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Burger Wine???

Updated: Jun 6, 2022

Red wines for burgers, cabernet franc from the Loire Valley, Mencia from Ribeira Sacra, Passetoutgrains from Burgundy, dry Lambrusco from Emilia Romagna

Let’s talk about something other than COVID...of course that occupies a good amount of all our brain space these days. But it’s ok to take a break and let your mind contemplate fun stuff, inconsequential stuff, like burger wine!

Yes, I can’t help it. I am such a wine nerd that I would rather drink wine with my burgers than beer! Crazy but true!!

Of course, some of my usual favorite, easy drinking reds like Pinot Noir and Gamay would work lovely with burgers, but let’s go outside the box! What I am really looking for in burger wine is a red wine that has great acid to cut through that delectable burger richness and just enough body to stand up to that richness. But I also want a relatively low alcohol wine -- one that can work with a slight chill -- a refreshing red! Lastly, I want my burger wine to be affordable -- something I can buy in abundance for a party or not feel badly for drinking out of a tumbler. All of these attributes are why I usually seek out Pinot Noir or Gamay, but there are certainly others that check these boxes.

How about Cabernet Franc from the Loire? Many folks probably hear the word Cabernet and immediately take a mental trip to Cabernet Sauvignon with its grippy tannins and lush power. But Cabernet Franc (the parent to Cab Sauv.) can be bright and relatively light on the palate, especially when it comes from the cool climate spot of the Loire Valley in France. Look for regions like Anjou, Chinon, and Saumur Champigny that specialize in Cab Franc. Look for producers like Baudry, Breton, and Lambert (pictured here).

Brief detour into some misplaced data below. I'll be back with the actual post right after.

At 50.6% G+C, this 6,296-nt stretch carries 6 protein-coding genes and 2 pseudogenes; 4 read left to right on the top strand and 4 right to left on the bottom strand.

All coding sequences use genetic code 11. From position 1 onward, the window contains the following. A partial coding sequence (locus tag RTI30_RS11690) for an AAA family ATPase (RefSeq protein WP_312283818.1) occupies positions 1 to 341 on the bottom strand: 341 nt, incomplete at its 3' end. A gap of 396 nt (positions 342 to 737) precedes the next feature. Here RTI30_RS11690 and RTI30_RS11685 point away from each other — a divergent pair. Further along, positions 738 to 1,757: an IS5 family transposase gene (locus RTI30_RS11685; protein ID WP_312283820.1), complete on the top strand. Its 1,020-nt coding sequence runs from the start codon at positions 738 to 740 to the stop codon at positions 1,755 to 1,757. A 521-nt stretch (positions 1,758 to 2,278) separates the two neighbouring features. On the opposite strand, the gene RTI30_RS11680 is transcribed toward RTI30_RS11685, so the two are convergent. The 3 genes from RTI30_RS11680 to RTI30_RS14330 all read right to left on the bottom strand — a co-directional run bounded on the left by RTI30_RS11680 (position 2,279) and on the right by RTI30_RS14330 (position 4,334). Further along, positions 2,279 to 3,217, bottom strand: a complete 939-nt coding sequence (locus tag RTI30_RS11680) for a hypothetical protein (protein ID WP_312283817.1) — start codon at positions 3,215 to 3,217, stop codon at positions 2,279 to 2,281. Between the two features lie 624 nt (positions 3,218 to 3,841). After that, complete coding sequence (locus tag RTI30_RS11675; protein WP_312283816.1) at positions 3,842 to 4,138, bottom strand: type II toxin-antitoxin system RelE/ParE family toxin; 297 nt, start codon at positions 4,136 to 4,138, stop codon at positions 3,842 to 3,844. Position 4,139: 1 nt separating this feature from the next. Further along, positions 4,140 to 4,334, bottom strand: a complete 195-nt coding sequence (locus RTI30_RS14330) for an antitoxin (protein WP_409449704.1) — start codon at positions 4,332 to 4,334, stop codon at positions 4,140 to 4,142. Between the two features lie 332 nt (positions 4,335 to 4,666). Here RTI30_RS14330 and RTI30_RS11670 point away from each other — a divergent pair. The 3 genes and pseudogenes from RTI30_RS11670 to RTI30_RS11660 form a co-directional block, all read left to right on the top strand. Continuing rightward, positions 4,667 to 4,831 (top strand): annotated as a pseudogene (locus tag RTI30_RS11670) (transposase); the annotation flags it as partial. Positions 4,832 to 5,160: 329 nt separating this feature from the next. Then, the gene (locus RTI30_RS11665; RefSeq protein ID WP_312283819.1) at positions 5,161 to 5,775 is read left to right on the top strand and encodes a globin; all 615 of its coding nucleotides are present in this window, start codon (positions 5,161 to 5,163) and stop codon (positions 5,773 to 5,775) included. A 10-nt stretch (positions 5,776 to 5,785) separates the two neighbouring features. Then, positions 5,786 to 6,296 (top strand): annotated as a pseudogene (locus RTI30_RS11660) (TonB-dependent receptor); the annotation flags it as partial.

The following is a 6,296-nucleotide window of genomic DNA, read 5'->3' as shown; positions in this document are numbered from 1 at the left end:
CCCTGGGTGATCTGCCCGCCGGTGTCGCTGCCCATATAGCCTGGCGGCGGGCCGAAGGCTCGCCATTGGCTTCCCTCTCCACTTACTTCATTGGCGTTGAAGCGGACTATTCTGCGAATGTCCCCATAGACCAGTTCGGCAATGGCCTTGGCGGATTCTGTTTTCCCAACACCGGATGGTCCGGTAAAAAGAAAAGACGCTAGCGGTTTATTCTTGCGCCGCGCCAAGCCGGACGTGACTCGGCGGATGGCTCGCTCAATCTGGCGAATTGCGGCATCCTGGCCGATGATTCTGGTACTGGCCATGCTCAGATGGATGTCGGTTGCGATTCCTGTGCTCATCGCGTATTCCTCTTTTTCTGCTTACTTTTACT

Red wines for burgers, cabernet franc from the Loire Valley, Mencia from Ribeira Sacra, Passetoutgrains from Burgundy, dry Lambrusco from Emilia Romagna

Next up -- Mencia from northwestern Spain. This grape is most often found in the Bierzo and Ribeira Sacra regions, and to me it drinks like Gamay crossed with Syrah. It has a lovely fruitiness to it but still with that old world earthy backbone. It was not until researching for this post that I discovered that natives of northwest Spain originally thought it was related to Cab Franc. DNA testing proved otherwise, but go figure! Look for producers like Raul Perez, Guimaro, Gregory Perez, and Gabo do Xil (pictured here).

Next up -- Bourgogne I kind of lied as this is in fact a blend of Pinot Noir and Gamay, and I promised we would venture away from those tried and true faves. But I am willing to bet a lot of you have not heard of Bourgogne Passetoutgrain. This is an appellation in Burgundy for blends of Pinot Noir and Gamay -- legally requiring that Pinot Noir make up at least ⅓ of the blend. The style dates back to a time when Gamay was planted throughout Burgundy (rather than being relegated to the Beaujolais region). These days they are harder to find, but when you do grab them up! Look for producers likeChevillon, Lignier, and Forey (pictured here).

Last but so far from least -- how about a great, dry Lambrusco? This is sparkling red wine from the Emilia Romagna region of Italy. Sadly, its reputation was marred by a very effective 1970s marketing campaign for a sweet version known as Riuniti. (Who remembers those commercials!?) Thankfully, it’s experiencing a comeback with many well made, artisanal versions that are dry (not sweet)! And bubbly red might just be the perfect burger wine. Those bubbles scrub your palate clean with each sip and beg for another bite of burger. Look for producers like Saetti, Fiorini, Lini, and Denny Bini (pictured here).

Cheers to burger nights with plenty of burger wine!

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